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Virgin defends track record

As the Isa season moves into its final weeks, Virgin has been resurrecting the active versus passive fund management debate. Having commissioned consultant WM to investigate the merits of both styles, the resulting 24-page report sings the praises of trackers and accuses active funds as often being bad value for money.

The WM report says the average tracker has outperformed 70 per cent of all actively managed funds in the UK all companies sector over the past 12 years.

It also claims that many active funds are, in fact, “closet” trackers which barely stray from the index but are still laden with heavier charges.

Yet it would seem investors are still less than convinced that trackers are superior products. A poll on the Virginmoney website – following an active versus passive debate between M&G&#39s Jeremy Mushens and Virgin&#39s Gordon Maw – saw Mushens emerge triumphant.

Meanwhile, having bet SG Asset Management&#39s Nicola Horlick in 1998 that her UK growth fund could not outperform the FTSE All Share by 2 per cent for three years, Virgin looks set for defeat when the bet expires next month. If Virgin loses, Richard Branson will pay £6,000 to a charity of Horlick&#39s choice.

Nevertheless, Virgin seems relatively unperturbed by its latest setbacks. While research & development manager Martin Campbell admits Virgin was perhaps slightly rash to place its bet with Horlick over three rather than five or more years, the firm still believes trackers are the cheapest and most efficient way to invest in the stockmarket.

In his debate with Mushens, marketing director Maw said: “Active funds cost up to three times more, involve three times as much risk and, as a result, mean you can under or overperform the market. In any five-year period, 75 per cent of active funds fail to beat the market and then you add charges. The funds that beat the market change every year and there is no way that we can know which fund will do it at the point of purchase.

“Trackers give you the market return, that is, historically about 15 per cent a year. If you think you need 16 per cent, then you need to pay active charges. However, the balance of probabilities tells us you will actually get less.”

Maw&#39s argument, supported by WM&#39s figures, certainly appears compelling. Of the 55 funds in the UK all companies sector with a 20-year track record, only 11 (20 per cent) managed to beat the FTSE All Share index after charges.

Furthermore, 42 per cent of active funds have had a mean deviation from the index of between 0 and 3 per cent over the past five years, making them no stronger than trackers.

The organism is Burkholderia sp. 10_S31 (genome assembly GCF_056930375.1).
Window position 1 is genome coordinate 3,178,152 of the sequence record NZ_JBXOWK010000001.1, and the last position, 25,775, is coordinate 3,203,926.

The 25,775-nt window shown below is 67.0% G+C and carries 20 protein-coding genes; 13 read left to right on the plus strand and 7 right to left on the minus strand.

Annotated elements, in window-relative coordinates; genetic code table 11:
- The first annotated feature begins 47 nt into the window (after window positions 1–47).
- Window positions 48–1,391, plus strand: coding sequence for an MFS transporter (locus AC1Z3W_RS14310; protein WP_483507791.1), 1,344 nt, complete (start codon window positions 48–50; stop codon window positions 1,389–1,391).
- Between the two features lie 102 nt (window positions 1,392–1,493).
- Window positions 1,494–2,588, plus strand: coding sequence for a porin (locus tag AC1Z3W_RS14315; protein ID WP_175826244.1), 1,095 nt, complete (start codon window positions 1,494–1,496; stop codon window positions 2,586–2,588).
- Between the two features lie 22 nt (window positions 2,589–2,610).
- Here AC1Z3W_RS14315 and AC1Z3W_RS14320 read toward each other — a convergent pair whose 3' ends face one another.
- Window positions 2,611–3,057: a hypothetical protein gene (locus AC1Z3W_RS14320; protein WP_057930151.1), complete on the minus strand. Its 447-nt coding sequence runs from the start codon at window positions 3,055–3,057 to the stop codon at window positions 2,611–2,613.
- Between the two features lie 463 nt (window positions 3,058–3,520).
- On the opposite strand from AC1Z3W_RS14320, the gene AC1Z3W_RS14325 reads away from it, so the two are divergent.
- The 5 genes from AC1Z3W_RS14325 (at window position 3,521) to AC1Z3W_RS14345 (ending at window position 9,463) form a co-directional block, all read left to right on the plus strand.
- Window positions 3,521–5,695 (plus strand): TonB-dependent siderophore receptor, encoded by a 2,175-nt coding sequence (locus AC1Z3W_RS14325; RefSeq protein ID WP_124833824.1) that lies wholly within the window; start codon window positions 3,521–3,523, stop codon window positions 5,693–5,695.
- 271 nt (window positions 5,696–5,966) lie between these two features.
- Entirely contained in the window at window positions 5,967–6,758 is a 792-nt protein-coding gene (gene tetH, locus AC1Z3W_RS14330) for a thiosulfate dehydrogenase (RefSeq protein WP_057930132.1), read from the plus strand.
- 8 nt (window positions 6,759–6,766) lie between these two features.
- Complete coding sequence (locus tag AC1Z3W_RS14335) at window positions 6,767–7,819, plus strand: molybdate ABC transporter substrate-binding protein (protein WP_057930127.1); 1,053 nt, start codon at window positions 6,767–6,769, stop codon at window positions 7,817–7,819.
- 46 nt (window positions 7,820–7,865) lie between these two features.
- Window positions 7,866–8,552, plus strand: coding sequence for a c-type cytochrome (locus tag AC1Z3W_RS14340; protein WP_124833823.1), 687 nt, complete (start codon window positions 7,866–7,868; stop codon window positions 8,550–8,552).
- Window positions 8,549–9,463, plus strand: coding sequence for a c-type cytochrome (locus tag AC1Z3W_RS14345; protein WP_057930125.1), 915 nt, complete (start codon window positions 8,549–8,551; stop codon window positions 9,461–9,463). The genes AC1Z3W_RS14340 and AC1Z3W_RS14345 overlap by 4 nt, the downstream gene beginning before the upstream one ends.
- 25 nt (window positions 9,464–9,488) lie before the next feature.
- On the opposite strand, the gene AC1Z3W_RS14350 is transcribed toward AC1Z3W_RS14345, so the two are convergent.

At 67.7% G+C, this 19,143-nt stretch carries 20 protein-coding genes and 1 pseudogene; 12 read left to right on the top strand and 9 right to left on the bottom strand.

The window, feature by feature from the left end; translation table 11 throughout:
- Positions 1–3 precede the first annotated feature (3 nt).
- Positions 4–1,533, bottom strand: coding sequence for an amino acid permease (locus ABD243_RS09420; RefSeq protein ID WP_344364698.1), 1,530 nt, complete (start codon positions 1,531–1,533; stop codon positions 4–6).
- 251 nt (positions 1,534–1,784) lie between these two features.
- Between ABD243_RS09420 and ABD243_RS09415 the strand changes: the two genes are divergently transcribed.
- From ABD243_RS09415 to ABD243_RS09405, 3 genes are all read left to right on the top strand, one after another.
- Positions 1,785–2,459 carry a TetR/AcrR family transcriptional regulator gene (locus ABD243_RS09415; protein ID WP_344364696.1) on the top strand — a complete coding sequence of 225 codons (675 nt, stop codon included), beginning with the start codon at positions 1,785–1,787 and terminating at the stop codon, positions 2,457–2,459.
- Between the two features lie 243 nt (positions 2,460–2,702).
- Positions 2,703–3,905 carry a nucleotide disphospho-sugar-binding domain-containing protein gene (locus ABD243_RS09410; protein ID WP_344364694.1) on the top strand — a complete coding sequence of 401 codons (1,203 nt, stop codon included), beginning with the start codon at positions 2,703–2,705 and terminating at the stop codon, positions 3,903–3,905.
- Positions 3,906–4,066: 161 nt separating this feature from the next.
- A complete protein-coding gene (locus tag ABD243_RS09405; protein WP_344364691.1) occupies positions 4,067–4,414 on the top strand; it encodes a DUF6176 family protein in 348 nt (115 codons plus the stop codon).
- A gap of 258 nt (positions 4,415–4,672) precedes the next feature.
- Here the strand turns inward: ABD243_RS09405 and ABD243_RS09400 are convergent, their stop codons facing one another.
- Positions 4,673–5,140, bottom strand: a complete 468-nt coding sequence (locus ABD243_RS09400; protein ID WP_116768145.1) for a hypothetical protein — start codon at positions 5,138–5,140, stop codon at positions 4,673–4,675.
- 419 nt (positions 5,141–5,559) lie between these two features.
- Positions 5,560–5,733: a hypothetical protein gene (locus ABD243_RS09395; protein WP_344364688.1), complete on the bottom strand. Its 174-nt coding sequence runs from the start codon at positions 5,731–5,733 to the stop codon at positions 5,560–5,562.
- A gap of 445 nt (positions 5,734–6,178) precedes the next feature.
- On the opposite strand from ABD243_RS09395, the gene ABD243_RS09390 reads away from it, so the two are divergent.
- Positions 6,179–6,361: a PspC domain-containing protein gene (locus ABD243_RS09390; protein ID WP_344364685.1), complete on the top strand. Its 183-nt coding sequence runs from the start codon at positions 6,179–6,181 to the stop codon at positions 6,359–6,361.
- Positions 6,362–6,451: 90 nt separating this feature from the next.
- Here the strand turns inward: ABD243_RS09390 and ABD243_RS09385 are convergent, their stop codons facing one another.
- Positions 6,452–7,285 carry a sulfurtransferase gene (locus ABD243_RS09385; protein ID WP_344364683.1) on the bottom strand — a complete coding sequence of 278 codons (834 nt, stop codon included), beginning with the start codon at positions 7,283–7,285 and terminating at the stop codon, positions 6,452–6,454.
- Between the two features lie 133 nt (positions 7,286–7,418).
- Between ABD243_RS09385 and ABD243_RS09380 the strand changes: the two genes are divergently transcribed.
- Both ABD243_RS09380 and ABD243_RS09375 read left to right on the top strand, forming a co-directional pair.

Aside from performance, the other major advantage boasted by supporters of tracker funds is lower costs. Trackers typically have no or low front-end charges with minimal commission, whereas active funds can have initial charges as high as 6 per cent and annual management charges around 1.5 per cent.

But Mushens was quick to point out that, for every set of statistics produced by Maw, there were more statistics which could prove the opposite. Over the year to February 2001, Mushens pointed out that only 11 out of 53 trackers (20 per cent) beat the FTSE All Share compared with 168 out of 305 active funds (55 per cent).

Looking at a five-year period, only three out of 23 trackers (13 per cent) beat the index compared with 82 out of 251 active funds (33 per cent).

In the debate, Mushens said he was not against the concept of trackers but believed they were of limited use and should only make up a small part of a portfolio.

He said: “M&G has two trackers and I personally have holdings in them. But they work best in efficient markets where people have got information the rest of the market has not. They are not very good for accessing more specialist markets so they do not let me go into areas like emerging markets or TMT or healthcare. In less efficient markets, such as South-east Asia or even Japan, actives have consistently beaten indices.

“This does not mean trackers are bad, just that they work best in efficient markets such as the UK and US. While trackers are typically first quartile over three years plus, there are many active funds which on a rolling five-year basis outperform their indices.”

Although both Mushens and Maw believe vehemently in their own products, the final bone of contention was simply how much should be included of each in a balanced portfolio.

As a supporter of domestic markets, Maw believed almost all a client&#39s funds should be placed in trackers, while Mushens favoured more exposure to global markets through active funds.

Within the IFA market, the figures show active funds are still most highly favoured but many IFAs are coming round to the benefits of trackers.

Michael Philips partner Michael Both says: “I have always felt, contrary to popular opinion, that trackers are not the easy option but a very sophisticated tool for the sophisticated investor.

“I think they have their use but I am not sure it is the one that Mr Branson is advocating.”

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